Dig in

Posted by on Monday, December 5th, 2005

I should respond with my own disclaimer: I should feel bad for wrapping you up in this book, because it is such a giant mememememe my turn ME! treat to trick people into reading it, because I love talking about it so much.  Selfish Lanea.  Poetry Crazy Lanea.  So, sorry in advance, but thank you for reading Nuala. 

I should start with Ciaran Carson.  He’s a genius, and one of Nuala’s translators, and a true Classicist.  He’s done the big hard work of translating poetry from a few tough languages.  And I got to speak to him after a reading a while back.  It was a reading given by several Irish poets, some of whom wrote in Irish and some of whom didn’t, but all of whom had given a fair amount of thought to the language and to Irish-ness.  I was one of the only Celticists in a room full of nice people who, by and large, didn’t know much about the poets or their work.  That’s a common problem at Irish Studies events.  In the question and answer session, the moderator refused to call on me.  I don’t know why.  I was so frustrated I was on the verge of tears, listening to perfectly nice people ask inane questions of some of the greatest poets of a generation, all the while holding my arm up like I did in third grade when I knew the answer and my classmates didn’t.  It was distressing for the poets.  It was distressing Carson particularly, because he could sense that I had the question of the hour, and he wanted to answer it.  He stutters, so the stress was going to make it harder for him to answer, but he clearly wanted to address me.  Carson finally called on me himself at the end of the program, saying something about how I had already exhibited far more patience than any of the "old people in the room" had.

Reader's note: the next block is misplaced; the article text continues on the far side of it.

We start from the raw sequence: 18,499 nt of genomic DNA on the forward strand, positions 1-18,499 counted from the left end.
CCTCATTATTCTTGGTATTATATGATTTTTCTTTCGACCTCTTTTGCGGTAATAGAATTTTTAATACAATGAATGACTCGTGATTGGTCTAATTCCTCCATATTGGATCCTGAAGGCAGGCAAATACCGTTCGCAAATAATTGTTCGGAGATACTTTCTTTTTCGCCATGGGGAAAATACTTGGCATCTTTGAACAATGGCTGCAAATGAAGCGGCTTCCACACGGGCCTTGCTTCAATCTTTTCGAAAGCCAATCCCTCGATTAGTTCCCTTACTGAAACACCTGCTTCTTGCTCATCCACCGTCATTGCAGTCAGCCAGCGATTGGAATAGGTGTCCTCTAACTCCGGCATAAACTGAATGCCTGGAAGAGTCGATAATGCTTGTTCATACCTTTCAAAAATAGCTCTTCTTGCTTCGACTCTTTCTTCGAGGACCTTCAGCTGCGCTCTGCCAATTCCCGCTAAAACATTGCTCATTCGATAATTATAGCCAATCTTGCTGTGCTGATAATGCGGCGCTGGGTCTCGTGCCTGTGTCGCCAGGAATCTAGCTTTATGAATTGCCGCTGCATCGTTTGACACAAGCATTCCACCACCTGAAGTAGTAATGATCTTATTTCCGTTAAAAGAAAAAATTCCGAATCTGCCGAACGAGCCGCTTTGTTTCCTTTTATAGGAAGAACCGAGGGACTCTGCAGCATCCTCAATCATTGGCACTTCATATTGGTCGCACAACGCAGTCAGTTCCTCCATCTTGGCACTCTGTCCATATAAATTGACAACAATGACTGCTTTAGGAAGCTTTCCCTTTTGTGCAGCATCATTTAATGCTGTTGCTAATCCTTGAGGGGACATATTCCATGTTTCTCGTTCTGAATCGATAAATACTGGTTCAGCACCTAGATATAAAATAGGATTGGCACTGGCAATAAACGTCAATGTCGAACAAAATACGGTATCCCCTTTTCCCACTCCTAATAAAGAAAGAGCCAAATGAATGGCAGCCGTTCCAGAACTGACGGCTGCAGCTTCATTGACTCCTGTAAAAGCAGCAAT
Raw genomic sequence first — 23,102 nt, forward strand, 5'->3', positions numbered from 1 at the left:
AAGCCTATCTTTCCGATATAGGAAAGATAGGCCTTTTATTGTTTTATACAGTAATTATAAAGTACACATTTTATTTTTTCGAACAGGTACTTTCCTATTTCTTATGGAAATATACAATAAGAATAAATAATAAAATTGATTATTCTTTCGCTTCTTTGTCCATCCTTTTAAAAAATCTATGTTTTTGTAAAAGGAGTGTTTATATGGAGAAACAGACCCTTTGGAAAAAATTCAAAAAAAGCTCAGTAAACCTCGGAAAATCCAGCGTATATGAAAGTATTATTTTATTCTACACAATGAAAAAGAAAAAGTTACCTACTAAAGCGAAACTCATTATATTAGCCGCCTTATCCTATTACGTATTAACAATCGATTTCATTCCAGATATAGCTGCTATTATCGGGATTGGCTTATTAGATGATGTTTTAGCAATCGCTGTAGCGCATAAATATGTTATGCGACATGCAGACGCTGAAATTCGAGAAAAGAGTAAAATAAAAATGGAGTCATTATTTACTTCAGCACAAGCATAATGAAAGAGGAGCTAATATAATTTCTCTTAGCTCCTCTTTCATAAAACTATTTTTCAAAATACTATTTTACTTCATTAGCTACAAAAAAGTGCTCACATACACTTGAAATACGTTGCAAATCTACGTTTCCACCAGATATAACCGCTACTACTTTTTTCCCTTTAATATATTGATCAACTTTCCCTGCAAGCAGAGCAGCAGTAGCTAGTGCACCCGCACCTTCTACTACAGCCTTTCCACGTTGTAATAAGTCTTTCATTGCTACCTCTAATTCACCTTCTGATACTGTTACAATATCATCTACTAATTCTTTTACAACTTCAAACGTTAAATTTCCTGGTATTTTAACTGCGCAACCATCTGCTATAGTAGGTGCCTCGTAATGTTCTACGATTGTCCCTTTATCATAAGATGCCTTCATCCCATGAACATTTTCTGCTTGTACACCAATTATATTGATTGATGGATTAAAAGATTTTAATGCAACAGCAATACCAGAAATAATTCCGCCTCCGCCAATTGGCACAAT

I asked how poets who translate maintain some division between their own craft and creation and the work they are translating.  How you find a dividing line between poet writing her own words and a poet translating for someone else’s work.  Carson said, falteringly but absolutely sure: "It’s all translation.  Every jot of verse ever is a work of translation.  Any poet who doesn’t know their verse is a translation of another poet’s words or of an image or an experience isn’t worth reading."  I cried.  He got misty.  And the perfectly nice people looked at us both like we were crazy.   

And, of course, Ciaran is one of Nuala’s translators.  He tends to stick close to the literal meaning of each work.  Really, most of them do.  Nuala now is playing us a little bit when she expresses worry.  When she first got started, she may have been very worried.  But now she has a lot of editorial control over her translations, and unlike many poets whose work is translated into English, she is fluent in English and can tell if someone botches up her poems.  Nuala is perfectly capable of translating her own work, and yet she chooses not to.  I love that about her.  She loves Irish, but she also loves collaboration.  And she’s a bit of a minx on some level.  Having other people translate her poems ultimately makes them serve her.  Naughty Nuala.  All the while, she won’t brook this nonsense that she is her translators’ muse.  No no no.  They are her employees.  They are sometimes her partners.  But she is chief poet in this tribe.  Many of Nuala’s poems have been translated multiple times–I can get ISBNs to you if you want particular versions.